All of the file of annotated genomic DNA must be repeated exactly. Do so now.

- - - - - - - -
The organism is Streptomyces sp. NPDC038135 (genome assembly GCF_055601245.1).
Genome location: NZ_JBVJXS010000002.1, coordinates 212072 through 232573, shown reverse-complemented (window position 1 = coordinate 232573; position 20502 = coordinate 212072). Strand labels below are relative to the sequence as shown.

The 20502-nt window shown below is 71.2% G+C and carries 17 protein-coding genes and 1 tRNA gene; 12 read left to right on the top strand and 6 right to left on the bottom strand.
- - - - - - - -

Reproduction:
The organism is Streptomyces sp. NPDC038135 (genome assembly GCF_055601245.1).
Genome location: NZ_JBVJXS010000002.1, coordinates 212072 through 232573, shown reverse-complemented (window position 1 = coordinate 232573; position 20502 = coordinate 212072). Strand labels below are relative to the sequence as shown.

The 20502-nt window shown below is 71.2% G+C and carries 17 protein-coding genes and 1 tRNA gene; 12 read left to right on the top strand and 6 right to left on the bottom strand.